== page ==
Project Blowed is just an institution in the world of rap battles. This open scene was created in 1994 and every Thursday nights, MCs just have to give some money to join the battles. Big names like Ice Cube, Snoop Dog, or even Lenny Kravitz would have went there. So yeah, by confronting himself to Project Blowed, the young rapper really questioned himself and quickly understood what true talent was.

“Literally I like shit my pants the first day”

Dumbfoundead in an interview for All Def Music (2015)

Thanks to this new awareness, he started to go to those open mic evenings assiduously and, gradually improved his skills. The feedbacks he got there helped him a lot. He was fifteen/sixteen years old (or 2001-2002) when he really started to take part in rap battles. It’s at this time that Jonathan Park started to get known as Dumbfoundead.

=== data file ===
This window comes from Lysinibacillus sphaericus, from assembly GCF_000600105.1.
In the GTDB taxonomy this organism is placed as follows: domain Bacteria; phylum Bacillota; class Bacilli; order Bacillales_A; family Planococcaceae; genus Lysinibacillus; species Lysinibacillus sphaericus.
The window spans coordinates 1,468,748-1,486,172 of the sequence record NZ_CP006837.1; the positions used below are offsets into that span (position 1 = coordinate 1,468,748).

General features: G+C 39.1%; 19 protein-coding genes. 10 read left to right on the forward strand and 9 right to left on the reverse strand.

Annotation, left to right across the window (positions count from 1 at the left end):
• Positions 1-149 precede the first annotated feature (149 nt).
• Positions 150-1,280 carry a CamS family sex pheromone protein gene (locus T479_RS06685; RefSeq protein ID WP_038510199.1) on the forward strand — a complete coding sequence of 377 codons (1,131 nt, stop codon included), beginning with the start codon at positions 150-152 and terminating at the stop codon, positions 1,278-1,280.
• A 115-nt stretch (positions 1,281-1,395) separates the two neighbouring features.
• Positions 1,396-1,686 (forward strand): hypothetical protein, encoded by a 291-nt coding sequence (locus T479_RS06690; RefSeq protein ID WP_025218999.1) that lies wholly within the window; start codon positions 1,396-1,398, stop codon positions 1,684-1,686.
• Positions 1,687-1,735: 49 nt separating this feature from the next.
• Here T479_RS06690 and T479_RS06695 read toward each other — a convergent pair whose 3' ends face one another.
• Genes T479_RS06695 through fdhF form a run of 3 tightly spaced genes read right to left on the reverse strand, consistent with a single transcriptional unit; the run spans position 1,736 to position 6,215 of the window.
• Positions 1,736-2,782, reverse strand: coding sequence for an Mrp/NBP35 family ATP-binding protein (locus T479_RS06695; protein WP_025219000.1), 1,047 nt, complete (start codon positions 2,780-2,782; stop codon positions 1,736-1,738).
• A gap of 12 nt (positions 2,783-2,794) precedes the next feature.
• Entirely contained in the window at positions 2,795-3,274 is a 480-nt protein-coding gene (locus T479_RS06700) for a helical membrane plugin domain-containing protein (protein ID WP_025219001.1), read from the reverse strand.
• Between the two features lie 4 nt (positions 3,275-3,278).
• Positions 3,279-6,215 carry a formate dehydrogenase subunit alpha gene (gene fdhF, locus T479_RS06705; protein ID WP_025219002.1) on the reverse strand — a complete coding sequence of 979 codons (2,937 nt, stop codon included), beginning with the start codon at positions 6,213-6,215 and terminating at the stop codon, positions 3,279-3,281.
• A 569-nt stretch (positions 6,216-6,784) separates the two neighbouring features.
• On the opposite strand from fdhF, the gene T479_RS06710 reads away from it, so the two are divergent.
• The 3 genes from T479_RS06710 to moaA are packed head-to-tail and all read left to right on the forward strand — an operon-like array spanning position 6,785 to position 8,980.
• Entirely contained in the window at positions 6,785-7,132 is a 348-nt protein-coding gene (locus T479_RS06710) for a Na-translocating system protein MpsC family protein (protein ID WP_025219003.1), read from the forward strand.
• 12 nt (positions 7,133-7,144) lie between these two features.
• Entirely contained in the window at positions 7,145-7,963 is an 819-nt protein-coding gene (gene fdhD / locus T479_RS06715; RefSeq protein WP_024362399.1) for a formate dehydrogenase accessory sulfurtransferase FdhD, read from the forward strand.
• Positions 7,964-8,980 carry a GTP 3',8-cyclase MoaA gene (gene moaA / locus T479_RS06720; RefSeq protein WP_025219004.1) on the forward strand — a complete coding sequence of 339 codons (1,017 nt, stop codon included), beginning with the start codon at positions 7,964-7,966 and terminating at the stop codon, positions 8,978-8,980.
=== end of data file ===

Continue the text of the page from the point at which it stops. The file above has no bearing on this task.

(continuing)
There are two types of freestyle battles. The ones where the rapper is accompanied by a beat, and the ones in which they are a Capella.

At Project Blowed, he always freestyled on instrumentals. It’s only with the World Rap Championship (Ed: likely from 2007, on YouTube the only one I could find was this one, but he might have participated in previous editions) that he started to perform a Capella. This only contributed to reinforce his reputation.

During that time, he joined the group Thirsty Fish (with Open Mike Eagle and Psychosiz), the three of them were also part of the crew Swim Team with Sahtyre, VerBS, Alpha MC, Lyraflip, Rogue Venom, and DJ Zo. In 2007, Thirsty Fish released the album Testing the Water, followed in 2008 by the album Ocean’s Eleven this time by Swim Team.